Danish Pelagic Producers Organisation North Sea herring
Certified as sustainable on the 25th June 2009.
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Species: Herring (Clupea harengus)
Location: ICES divisions IV a, b, c, and VII d.
Fishing methods: Purse seine and pelagic trawl.
Vessels: 8 vessels, of which three are trawlers and five are combined trawlers and purse seiners.
Number of fisheries: 1
More about herring
Atlantic herring (Clupea harengus) is a pelagic species widely distributed throughout the North- East Atlantic north of the Bay of Biscay and is found all over in the North Sea.
North Sea herring spawn in coastal waters in areas where the substrate consist of gravel and small stones. The eggs are attached to the substrate and hatch after about three weeks depending on temperature. The requirement for a gravel substrate means that the spawning grounds are relatively small and well defined.
Herring is a central component in the North Sea ecosystem both as predator and as prey. Herring feeds mainly on zooplankton (copepods, mysids, euphausiids, fish egg and larvae) and juvenile fish. Herring is an important prey for most predator species including cod, saithe, whiting, mackerel, sea birds and marine mammals.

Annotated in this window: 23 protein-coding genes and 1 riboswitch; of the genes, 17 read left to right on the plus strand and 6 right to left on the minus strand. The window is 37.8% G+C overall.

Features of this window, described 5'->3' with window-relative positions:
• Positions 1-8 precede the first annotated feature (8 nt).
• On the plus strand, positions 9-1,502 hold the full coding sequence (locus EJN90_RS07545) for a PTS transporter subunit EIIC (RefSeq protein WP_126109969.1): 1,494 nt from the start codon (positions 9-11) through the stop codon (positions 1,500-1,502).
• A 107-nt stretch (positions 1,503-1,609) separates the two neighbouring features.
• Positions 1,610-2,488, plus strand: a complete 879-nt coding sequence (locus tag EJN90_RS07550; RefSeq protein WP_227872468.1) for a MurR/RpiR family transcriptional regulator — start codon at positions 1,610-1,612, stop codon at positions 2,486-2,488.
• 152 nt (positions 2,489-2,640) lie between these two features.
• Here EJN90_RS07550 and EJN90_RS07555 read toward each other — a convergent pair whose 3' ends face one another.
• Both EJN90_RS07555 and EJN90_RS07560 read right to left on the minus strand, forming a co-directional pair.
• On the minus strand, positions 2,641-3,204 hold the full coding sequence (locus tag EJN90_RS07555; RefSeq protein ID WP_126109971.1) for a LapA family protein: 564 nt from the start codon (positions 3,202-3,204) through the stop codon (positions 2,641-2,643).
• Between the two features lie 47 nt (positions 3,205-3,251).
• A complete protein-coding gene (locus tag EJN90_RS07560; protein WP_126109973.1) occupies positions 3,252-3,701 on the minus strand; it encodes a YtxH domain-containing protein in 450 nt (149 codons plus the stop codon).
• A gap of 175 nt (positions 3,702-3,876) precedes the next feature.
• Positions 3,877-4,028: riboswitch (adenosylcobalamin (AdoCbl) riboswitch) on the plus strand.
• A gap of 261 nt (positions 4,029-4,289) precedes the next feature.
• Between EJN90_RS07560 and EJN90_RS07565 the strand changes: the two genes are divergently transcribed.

More about the fishing methods
The herring trawls are mid-water or pelagic trawls. The trawl is towed by the fishing vessel at an appropriate level below the surface to catch the herring shoals. The depth is controlled by a combination of trawling speed and wire length. When the trawl is hauled the trawl is brought to the side of the vessel and the catch is pumped onboard into RSW tanks containing refrigerated seawater.
The pelagic trawls used are not designed to fish on the sea bed and any contact with the bottom involves risk of damage to the trawl. The skippers therefore operate the trawl so that there is no contact with the sea bed. As a result, there is no or very little impact on sea bed habitats when fishing with herring trawls.
The purse seine technique involves the setting of a large net around a shoal of fish, closing the bottom of the net to form a “purse”, and then drawing in the net to the vessel. At the time when the “purse” is sufficiently small in size to be brought to the side of the vessel, the catch is pumped onboard and kept in RSW tanks as described above.
As it is the case with the pelagic trawl the purse seine has no contact with the bottom.
26,195 tonnes (2008)
The main commercial market for DPPO North Sea herring is Germany